Meet Mark Wakeham, a man who has committed much of his career to closing down coal fired power generation in the Latrobe Valley.
Every time the state or federal governments announce an investment into the brown coal sector, chances are you will hear from him.
As campaigns director for Environment Victoria, one of the state’s most proactive environmental lobby groups, it is his job to convince you why propping up the brown coal sector is a bad idea.
When the owner of Morwell’s EnergyBrix power station, HRL, announced it had shelved plans to push ahead with its 600 megawatt Dual Gas coal gasification power station in June, Latrobe City Council said it was disappointing news for the region’s job prospects.
Shortly after in Melbourne, Environment Victoria, along with a range of affiliated environmental lobby groups arranged a party, celebrating a victory for their hard-fought battle opposing the plant.
For years, the HRL Dual Gas project was a flash point in the brown coal debate, between environmental activists and the state and federal governments, which were supporting the project with millions of dollars in funding.
However the project was frozen indefinitely when $100 million in federal funding was withdrawn, after it suffered legal and funding setbacks in a prolonged development pipeline.
“We certainly think we contributed to the demise of the project, however as people in the Valley know, these types of proposed projects are quite often on vulnerable territory, and more often than not they don’t go ahead,” Mr Wakeham said.
“The project had everything it needed to succeed, apart from the social licence to operate… and that is one of our core functions; we will continually challenge the social licence of every coal project.
“We are very aware we are operating in sensitive territory; but we think (the Valley) is overly reliant on a dirty industry, and it is a region that needs more good quality jobs and industry.”
Based on ongoing conversations he said he has engaged in with Valley stakeholders on both sides of the fence, Mr Wakeham said there was a widespread consensus the Valley needed to diversify industry.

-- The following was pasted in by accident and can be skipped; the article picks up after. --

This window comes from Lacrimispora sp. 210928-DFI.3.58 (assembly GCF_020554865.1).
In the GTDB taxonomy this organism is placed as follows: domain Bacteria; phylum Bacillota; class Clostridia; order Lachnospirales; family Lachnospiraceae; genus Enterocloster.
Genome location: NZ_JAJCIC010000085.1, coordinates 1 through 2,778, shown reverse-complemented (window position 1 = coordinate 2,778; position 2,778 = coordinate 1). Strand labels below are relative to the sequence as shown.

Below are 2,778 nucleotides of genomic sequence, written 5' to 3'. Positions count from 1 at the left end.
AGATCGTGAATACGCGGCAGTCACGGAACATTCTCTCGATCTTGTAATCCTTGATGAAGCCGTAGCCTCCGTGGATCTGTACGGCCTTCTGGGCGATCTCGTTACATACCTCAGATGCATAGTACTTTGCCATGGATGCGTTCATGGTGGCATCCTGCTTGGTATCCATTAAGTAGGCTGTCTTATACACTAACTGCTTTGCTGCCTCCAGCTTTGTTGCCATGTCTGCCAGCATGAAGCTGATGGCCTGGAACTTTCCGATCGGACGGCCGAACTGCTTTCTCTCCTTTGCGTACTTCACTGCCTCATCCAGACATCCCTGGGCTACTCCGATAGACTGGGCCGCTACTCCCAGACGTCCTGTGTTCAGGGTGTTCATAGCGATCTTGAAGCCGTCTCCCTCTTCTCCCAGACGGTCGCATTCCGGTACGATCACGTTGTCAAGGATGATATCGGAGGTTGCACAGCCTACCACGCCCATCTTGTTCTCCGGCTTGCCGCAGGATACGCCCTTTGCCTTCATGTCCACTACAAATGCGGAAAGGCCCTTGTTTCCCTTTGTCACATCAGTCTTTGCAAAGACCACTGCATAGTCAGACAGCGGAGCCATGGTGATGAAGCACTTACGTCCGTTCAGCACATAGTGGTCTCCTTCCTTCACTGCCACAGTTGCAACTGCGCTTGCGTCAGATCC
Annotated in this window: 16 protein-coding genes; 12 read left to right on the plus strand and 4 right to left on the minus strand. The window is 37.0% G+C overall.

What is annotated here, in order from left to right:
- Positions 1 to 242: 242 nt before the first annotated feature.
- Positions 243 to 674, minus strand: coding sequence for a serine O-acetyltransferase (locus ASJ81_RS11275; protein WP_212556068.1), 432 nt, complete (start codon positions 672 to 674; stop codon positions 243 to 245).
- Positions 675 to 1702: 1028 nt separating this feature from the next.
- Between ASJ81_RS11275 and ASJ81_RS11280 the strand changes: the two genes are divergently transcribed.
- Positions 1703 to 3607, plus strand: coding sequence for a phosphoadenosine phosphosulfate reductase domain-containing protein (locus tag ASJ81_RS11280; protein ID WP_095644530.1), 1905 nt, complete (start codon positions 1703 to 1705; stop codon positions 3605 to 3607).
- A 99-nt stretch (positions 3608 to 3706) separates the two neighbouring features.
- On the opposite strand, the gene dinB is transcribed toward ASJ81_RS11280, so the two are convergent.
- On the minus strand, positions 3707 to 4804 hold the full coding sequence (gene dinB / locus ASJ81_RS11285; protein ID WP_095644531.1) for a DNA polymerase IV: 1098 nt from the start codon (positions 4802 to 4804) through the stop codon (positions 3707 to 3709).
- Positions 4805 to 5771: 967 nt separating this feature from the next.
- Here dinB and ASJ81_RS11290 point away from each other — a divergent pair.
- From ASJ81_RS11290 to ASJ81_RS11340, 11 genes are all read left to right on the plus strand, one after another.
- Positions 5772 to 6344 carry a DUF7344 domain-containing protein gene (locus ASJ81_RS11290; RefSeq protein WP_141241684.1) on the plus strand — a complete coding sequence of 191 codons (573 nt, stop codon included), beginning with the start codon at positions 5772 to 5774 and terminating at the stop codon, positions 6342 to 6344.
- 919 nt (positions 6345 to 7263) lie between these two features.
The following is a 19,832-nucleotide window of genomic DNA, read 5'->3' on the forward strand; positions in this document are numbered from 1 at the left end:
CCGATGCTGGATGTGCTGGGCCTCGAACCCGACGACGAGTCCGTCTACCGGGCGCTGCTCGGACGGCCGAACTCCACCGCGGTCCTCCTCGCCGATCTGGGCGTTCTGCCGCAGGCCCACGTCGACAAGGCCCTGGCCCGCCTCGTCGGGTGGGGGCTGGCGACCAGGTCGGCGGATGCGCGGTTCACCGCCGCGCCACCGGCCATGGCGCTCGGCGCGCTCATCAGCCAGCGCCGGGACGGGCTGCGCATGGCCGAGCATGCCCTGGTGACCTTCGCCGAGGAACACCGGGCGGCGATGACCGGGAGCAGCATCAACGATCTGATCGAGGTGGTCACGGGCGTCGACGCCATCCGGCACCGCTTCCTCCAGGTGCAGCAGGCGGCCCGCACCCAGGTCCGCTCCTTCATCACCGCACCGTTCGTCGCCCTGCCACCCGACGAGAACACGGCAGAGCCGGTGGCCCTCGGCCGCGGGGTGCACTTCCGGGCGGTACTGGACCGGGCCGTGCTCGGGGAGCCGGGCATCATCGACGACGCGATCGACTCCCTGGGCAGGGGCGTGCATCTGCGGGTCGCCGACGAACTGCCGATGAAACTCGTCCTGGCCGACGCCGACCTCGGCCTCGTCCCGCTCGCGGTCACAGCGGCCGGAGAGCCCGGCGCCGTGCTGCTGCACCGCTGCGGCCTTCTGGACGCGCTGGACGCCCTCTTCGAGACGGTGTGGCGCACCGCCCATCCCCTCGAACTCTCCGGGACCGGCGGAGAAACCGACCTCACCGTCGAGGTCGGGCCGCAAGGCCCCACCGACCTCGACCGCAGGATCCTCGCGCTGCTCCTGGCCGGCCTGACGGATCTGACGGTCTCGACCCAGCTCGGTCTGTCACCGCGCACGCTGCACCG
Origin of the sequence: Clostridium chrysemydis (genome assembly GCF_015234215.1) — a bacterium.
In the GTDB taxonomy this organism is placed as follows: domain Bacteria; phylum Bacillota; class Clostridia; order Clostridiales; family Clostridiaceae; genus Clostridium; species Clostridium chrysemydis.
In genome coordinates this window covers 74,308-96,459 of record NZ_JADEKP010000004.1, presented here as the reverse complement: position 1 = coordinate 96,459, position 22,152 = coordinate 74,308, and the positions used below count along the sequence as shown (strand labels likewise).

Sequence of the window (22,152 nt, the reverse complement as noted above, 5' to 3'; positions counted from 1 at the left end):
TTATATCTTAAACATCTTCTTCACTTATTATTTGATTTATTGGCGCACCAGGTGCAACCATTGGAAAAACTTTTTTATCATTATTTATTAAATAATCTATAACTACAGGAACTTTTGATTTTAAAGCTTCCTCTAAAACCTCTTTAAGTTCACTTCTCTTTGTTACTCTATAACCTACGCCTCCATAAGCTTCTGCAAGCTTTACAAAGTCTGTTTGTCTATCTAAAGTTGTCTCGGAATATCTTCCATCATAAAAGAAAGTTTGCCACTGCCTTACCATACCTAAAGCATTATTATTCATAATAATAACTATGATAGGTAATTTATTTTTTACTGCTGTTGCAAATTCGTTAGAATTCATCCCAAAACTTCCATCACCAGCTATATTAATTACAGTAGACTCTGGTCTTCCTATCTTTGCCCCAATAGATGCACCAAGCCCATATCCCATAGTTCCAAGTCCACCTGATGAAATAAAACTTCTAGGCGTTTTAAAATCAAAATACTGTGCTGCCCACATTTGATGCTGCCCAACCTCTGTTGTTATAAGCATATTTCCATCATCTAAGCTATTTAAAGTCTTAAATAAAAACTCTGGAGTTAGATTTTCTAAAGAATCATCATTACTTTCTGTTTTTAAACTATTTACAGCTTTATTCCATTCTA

With the International Energy Agency’s recent conclusion in its World Energy Outlook 2012 report released this month, that two thirds of the world’s known fossil fuel reserves must remain in the ground if the world was to avoid dangerous climate change, Mr Wakeham said the need to re-gear the state’s dependence on brown coal had never been so clear.
“When a conservative body like the IEA comes to that conclusion, we think it’s clear that writing is on the wall on this on; however we all recognise the action that’s required is very difficult,” Mr Wakeham said.
“New coal technology projects may deliver jobs in the short term, but on the longer term trajectory we really need to move away; if you further entrench yourselves in these industries you create a bigger hole to climb out of.”
“I’m very sensitive of politics in the Valley and also the poverty in some corners, but there’s a reason we are in this position and I don’t make any apologies for trying to have a conversation about the industries and projects that don’t create more pollution in the Valley.”
However when the Federal Government finally confirmed long-held speculation it was abandoning its “contract for closure” scheme in August, which planned to fast-track the closure of a Valley coal-fired power station, environmental groups felt betrayed.
“That was as extremely disappointing blow for us; we had worked very hard on two occasions to get governments to commit for power stations like Hazelwood to close, previously with State Government in 2010, which was abandoned when Baillieu was elected and walked away from action on climate,” he said.
With contract for closure now buried and gone, Environment Victoria has steered its attention to the State Government’s plan to allocate coal mining licences to up-and-coming players in the next generation of brown coal users.
“The coal allocation issue is very immediate to us; (State Energy and Resources Minister Michael) O’Brien is making it very clear he wants to pursue further coal use, and is set to make a decision early next year, but they are not talking to the public about that at all,” Mr Wakeham said.
“We will certainly be working on these issues for the long term, but its about building a trusting relationship with (Valley) people even though many of them don’t agree with us, so we hope we are doing it respectfully.
“But this issue is not going away; climate change is not going away.”
Mr Wakeham will speak at an information session on the State Government’s brown coal allocation plans at the Latrobe Performing Arts Centre Traralgon on Wednesday, from 7pm to 8.30pm, along the Environment Defenders Office’s Felicity Milner and Construction Forestry Mining and Energy Union’s Luke Van der Meulen.